But when further allegations about pupil mistreatment emerged, the local authority urged governors to suspend her and take disciplinary action. The bitter 18-month saga has highlighted the governing body's dependence on advice from the local education authority.
Andrew Green, representing Mrs Evans, told Cardiff High Court: "Strings are being pulled elsewhere and the governors dance to the tune being played."
Meanwhile, as The TES went to press, Anthony McNally - a teacher at Woodhey secondary in Manchester - was still awaiting the outcome of a Court of Appeal hearing. He has been suspended on full pay for six years after allegations that he abused a 15-year-old pupil.
A police inquiry and two governing body disciplinary hearings found no evidence to support the charges but Bury education authority asked the Government to order a third governors' hearing. Education Secretary David Blunkett's agreement has been challenged in court by Mr McNally's union.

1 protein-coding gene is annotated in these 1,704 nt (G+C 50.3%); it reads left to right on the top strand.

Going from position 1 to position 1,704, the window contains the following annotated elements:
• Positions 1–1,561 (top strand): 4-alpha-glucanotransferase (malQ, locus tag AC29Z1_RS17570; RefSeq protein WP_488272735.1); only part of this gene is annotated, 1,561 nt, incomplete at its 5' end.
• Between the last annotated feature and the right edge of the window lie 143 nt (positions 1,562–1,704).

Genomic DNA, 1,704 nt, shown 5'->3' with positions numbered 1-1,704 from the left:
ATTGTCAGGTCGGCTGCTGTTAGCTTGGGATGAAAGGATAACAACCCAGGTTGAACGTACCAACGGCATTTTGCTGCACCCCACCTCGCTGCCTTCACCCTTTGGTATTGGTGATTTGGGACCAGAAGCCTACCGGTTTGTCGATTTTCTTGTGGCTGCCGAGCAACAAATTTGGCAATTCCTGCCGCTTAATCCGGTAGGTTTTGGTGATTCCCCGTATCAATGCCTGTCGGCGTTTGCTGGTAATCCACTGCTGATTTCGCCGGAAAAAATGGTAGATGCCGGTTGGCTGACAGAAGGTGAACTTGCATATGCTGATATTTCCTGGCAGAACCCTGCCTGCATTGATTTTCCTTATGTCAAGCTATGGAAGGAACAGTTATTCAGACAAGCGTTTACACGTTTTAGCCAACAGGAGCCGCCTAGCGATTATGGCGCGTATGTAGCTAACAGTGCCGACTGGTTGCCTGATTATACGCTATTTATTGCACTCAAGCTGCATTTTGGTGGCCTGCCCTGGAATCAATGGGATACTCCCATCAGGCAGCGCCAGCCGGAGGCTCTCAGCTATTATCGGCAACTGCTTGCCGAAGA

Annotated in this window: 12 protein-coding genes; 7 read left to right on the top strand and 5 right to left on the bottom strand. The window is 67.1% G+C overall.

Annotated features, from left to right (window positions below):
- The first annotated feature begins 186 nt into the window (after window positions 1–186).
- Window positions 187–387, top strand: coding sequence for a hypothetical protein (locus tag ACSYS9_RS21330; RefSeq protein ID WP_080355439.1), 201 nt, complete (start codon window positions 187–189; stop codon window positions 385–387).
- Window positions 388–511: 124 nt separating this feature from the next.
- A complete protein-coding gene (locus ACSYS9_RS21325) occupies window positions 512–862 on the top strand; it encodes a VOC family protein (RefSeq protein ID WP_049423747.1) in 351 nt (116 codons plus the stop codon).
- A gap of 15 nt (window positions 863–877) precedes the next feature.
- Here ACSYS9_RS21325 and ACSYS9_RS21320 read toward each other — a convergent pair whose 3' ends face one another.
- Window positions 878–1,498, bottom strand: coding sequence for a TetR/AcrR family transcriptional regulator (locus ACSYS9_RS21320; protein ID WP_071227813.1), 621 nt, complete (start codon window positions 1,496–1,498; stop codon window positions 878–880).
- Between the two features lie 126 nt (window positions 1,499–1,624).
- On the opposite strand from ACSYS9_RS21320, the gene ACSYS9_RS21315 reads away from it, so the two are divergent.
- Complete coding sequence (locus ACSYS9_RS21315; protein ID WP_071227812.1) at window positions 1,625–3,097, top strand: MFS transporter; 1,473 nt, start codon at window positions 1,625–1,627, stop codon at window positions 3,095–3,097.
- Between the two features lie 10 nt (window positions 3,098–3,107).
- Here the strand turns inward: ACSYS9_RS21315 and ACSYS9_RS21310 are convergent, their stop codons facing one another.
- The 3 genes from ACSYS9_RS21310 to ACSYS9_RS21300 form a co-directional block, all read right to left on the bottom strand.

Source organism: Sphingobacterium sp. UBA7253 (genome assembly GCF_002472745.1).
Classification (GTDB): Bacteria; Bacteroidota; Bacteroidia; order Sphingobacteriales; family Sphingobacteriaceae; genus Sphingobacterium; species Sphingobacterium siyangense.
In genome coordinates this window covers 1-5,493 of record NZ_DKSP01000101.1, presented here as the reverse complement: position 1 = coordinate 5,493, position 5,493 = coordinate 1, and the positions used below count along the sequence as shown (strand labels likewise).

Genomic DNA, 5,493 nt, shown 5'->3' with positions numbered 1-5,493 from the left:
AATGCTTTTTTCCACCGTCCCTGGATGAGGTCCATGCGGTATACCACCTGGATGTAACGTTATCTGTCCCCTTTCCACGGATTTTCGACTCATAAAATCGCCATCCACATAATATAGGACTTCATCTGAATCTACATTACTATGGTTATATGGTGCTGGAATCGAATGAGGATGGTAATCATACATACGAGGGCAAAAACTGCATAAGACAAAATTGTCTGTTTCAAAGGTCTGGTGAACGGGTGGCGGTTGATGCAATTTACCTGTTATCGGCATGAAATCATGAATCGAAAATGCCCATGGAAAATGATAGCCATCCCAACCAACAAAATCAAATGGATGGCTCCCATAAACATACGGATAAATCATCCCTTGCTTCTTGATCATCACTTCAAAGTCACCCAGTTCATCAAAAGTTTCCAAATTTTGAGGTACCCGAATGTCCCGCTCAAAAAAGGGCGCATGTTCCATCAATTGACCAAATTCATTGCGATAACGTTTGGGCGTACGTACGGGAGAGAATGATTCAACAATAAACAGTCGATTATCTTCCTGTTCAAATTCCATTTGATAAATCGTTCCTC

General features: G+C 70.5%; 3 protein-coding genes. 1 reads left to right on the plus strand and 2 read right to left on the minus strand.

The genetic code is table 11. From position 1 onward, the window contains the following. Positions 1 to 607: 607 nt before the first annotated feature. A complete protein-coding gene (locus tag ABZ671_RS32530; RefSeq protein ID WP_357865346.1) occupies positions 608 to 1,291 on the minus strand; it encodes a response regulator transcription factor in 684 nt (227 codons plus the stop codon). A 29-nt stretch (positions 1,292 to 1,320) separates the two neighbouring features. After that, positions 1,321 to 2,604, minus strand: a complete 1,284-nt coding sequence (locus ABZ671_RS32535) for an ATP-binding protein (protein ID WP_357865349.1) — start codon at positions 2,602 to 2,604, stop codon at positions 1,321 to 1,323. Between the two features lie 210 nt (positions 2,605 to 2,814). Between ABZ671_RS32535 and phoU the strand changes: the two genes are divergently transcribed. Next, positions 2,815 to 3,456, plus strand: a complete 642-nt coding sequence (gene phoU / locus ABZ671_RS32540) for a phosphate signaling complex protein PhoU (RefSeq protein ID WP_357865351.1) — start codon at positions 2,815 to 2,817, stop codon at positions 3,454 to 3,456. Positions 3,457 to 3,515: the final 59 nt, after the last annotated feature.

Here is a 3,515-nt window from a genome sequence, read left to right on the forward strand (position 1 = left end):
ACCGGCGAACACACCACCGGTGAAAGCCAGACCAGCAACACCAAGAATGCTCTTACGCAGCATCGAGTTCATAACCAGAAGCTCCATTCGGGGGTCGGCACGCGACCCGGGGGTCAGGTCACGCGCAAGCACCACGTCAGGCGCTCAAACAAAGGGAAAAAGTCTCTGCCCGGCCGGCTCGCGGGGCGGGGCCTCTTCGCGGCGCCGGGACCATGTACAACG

As staff grow increasingly willing to sue, and anti-discrimination legislation is tightened up, more court battles seem likely.
David Hart, general secretary of the National Association of Headteachers, said the risk of lawsuits meant governors were increasingly being forced to do what the LEA told them. Those who refused to take LEA advice if staff did sue could be left footing the bill if they lost the case.
"The whole situation needs to be sorted out fairly urgently. There needs to be root-and-branch revision of the role ofthe LEA as quasi-employer," he said.